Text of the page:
Grief

To grieve is normal - and it takes time

 

It is normal to feel a sense of shock when someone close to you has died. Experiencing shock can mean you have a physical and an emotional reaction. You may feel dizzy, nauseous, dazed, numb or empty.

 

Everybody grieves differently and lots of things can affect the way people experience grief. There is help available. As the shock and numbness lessens, you are likely to start grieving. There are different factors that may affect the way people grieve. Knowing these may help to understand yours and other people’s reactions to the loss. If someone’s reaction is different to yours, it does not necessarily mean they care less. Some reasons why people grieve:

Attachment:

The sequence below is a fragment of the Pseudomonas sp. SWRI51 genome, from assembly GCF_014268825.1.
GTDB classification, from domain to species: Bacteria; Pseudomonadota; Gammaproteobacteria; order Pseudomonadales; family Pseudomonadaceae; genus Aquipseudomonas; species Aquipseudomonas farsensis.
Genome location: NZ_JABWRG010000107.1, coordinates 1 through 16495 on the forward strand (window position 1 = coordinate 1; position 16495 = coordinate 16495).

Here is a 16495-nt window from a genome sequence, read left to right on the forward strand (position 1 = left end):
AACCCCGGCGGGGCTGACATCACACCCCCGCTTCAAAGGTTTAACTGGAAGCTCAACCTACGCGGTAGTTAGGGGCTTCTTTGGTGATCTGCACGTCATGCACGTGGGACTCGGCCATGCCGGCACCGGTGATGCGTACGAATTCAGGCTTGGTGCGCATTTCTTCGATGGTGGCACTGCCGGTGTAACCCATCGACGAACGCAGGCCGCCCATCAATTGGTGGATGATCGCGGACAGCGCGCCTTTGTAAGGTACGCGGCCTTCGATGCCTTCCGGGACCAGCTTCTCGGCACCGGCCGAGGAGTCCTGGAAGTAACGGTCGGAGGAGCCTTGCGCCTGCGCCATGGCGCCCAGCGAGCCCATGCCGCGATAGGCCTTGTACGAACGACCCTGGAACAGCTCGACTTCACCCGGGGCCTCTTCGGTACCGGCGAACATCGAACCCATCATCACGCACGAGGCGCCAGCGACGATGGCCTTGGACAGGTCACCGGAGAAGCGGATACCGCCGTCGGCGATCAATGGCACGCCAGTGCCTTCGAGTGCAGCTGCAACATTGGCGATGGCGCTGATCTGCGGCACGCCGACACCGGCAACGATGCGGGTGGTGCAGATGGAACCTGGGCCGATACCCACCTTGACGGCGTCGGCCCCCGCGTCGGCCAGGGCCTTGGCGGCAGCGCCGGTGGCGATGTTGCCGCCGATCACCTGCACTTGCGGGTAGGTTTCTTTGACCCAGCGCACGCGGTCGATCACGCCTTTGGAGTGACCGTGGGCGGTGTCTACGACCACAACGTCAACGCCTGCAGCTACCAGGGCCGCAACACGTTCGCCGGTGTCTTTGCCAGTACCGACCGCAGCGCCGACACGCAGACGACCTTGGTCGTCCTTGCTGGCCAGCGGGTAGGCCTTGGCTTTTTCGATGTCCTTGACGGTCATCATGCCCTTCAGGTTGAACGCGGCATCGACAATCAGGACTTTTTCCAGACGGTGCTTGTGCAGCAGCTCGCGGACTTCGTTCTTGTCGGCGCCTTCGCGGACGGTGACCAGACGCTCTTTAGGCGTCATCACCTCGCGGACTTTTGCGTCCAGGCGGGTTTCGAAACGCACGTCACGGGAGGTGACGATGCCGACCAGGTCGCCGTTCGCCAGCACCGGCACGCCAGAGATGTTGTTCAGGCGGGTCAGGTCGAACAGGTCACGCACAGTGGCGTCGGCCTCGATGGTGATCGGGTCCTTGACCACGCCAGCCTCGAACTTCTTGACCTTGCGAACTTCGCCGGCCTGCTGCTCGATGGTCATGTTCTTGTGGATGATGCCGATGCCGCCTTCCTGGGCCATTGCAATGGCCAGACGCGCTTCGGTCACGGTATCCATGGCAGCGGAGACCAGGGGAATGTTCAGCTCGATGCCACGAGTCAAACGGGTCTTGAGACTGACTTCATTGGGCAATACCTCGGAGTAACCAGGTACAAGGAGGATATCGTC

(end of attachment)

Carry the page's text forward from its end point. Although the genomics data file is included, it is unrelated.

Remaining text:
• The type of relationship they had with the person

  • Gender - males and females may have different ways of managing their grief. Males are more likely to feel restrained while females are more likely to share their feelings

  • Cultural background - cultural groups express grief in different ways

  • Other Losses - the new loss may bring up previous loss – which can trigger more grief.

There is help available

 

Useful Contacts

 

Talk to a GP

Click here to see all local GP contacts

 

Barnardos

www.barnardos.ie

bereavement@cork.barnardos.ie

+353 (0)21 431 0591

 

Console 1 Life

www.console.ie

1800 201 890

 

HSE Info line

www.hse.ie

1850 241 850

 

Clonakilty Bereavement Support Group

+353 (0)23 884 9379